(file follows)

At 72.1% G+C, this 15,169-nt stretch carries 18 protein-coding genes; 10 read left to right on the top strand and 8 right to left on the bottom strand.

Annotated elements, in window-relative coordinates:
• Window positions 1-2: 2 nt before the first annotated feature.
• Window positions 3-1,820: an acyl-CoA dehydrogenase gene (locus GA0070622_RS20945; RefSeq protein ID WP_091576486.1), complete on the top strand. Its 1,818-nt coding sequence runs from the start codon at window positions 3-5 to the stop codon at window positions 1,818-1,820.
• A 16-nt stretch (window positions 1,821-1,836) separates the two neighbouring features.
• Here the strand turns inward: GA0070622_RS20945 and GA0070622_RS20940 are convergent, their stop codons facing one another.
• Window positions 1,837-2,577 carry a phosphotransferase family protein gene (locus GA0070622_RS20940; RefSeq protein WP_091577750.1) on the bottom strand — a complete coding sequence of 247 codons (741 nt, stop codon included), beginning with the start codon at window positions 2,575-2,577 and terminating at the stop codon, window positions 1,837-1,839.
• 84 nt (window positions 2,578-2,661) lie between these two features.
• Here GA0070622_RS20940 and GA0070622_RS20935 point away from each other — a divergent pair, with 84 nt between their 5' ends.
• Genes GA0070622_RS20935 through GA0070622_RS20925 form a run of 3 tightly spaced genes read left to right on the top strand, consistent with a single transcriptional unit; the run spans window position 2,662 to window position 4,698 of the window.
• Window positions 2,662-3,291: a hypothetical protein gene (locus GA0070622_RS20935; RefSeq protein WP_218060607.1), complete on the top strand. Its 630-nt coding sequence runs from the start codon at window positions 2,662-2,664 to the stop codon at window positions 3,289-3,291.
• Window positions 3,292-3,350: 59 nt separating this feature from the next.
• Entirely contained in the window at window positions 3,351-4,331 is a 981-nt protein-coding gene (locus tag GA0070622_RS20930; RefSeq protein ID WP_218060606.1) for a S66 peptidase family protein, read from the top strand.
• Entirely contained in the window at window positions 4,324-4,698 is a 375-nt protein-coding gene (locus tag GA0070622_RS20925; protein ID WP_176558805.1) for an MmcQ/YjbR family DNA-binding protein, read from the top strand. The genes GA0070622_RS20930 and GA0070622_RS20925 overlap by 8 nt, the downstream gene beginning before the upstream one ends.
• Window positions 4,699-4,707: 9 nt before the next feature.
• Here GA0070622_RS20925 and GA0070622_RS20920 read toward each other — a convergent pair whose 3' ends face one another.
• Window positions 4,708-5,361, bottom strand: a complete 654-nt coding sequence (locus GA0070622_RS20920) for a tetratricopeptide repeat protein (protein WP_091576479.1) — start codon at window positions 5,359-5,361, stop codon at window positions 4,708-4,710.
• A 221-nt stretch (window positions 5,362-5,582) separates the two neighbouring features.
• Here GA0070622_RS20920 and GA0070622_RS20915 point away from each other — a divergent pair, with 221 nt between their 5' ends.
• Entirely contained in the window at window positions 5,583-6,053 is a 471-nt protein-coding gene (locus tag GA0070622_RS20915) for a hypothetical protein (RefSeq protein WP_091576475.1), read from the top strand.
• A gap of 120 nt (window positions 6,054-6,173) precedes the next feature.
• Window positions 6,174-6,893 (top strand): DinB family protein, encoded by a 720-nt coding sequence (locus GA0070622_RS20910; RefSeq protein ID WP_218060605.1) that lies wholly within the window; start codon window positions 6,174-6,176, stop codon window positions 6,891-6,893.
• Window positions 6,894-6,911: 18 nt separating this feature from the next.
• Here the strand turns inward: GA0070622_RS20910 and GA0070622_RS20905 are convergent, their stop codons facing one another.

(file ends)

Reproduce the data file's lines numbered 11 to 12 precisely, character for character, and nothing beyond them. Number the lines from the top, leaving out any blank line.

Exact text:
• Window positions 2,662-3,291: a hypothetical protein gene (locus GA0070622_RS20935; RefSeq protein WP_218060607.1), complete on the top strand. Its 630-nt coding sequence runs from the start codon at window positions 2,662-2,664 to the stop codon at window positions 3,289-3,291.
• Window positions 3,292-3,350: 59 nt separating this feature from the next.